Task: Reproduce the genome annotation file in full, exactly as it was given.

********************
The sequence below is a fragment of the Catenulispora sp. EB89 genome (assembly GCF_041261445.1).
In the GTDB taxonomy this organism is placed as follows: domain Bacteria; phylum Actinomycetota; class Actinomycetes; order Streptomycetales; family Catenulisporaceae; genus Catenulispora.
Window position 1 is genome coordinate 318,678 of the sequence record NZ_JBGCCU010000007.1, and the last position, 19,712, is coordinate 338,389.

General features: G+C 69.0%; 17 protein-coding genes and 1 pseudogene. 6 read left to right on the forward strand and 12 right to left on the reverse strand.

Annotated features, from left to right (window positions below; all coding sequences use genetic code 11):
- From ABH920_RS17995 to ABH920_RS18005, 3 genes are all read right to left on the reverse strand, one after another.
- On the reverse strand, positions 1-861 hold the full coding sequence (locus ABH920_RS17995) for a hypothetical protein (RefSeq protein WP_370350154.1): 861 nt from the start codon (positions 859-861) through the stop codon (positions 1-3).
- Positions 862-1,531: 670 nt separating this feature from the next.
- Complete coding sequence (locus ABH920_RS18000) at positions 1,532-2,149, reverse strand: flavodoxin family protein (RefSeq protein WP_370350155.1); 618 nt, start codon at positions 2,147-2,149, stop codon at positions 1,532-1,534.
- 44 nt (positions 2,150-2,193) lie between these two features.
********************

The sequence below is a fragment of the Catenulispora sp. EB89 genome (assembly GCF_041261445.1).
In the GTDB taxonomy this organism is placed as follows: domain Bacteria; phylum Actinomycetota; class Actinomycetes; order Streptomycetales; family Catenulisporaceae; genus Catenulispora.
Window position 1 is genome coordinate 318,678 of the sequence record NZ_JBGCCU010000007.1, and the last position, 19,712, is coordinate 338,389.

General features: G+C 69.0%; 17 protein-coding genes and 1 pseudogene. 6 read left to right on the forward strand and 12 right to left on the reverse strand.

Annotated features, from left to right (window positions below; all coding sequences use genetic code 11):
- From ABH920_RS17995 to ABH920_RS18005, 3 genes are all read right to left on the reverse strand, one after another.
- On the reverse strand, positions 1-861 hold the full coding sequence (locus ABH920_RS17995) for a hypothetical protein (RefSeq protein WP_370350154.1): 861 nt from the start codon (positions 859-861) through the stop codon (positions 1-3).
- Positions 862-1,531: 670 nt separating this feature from the next.
- Complete coding sequence (locus ABH920_RS18000) at positions 1,532-2,149, reverse strand: flavodoxin family protein (RefSeq protein WP_370350155.1); 618 nt, start codon at positions 2,147-2,149, stop codon at positions 1,532-1,534.
- 44 nt (positions 2,150-2,193) lie between these two features.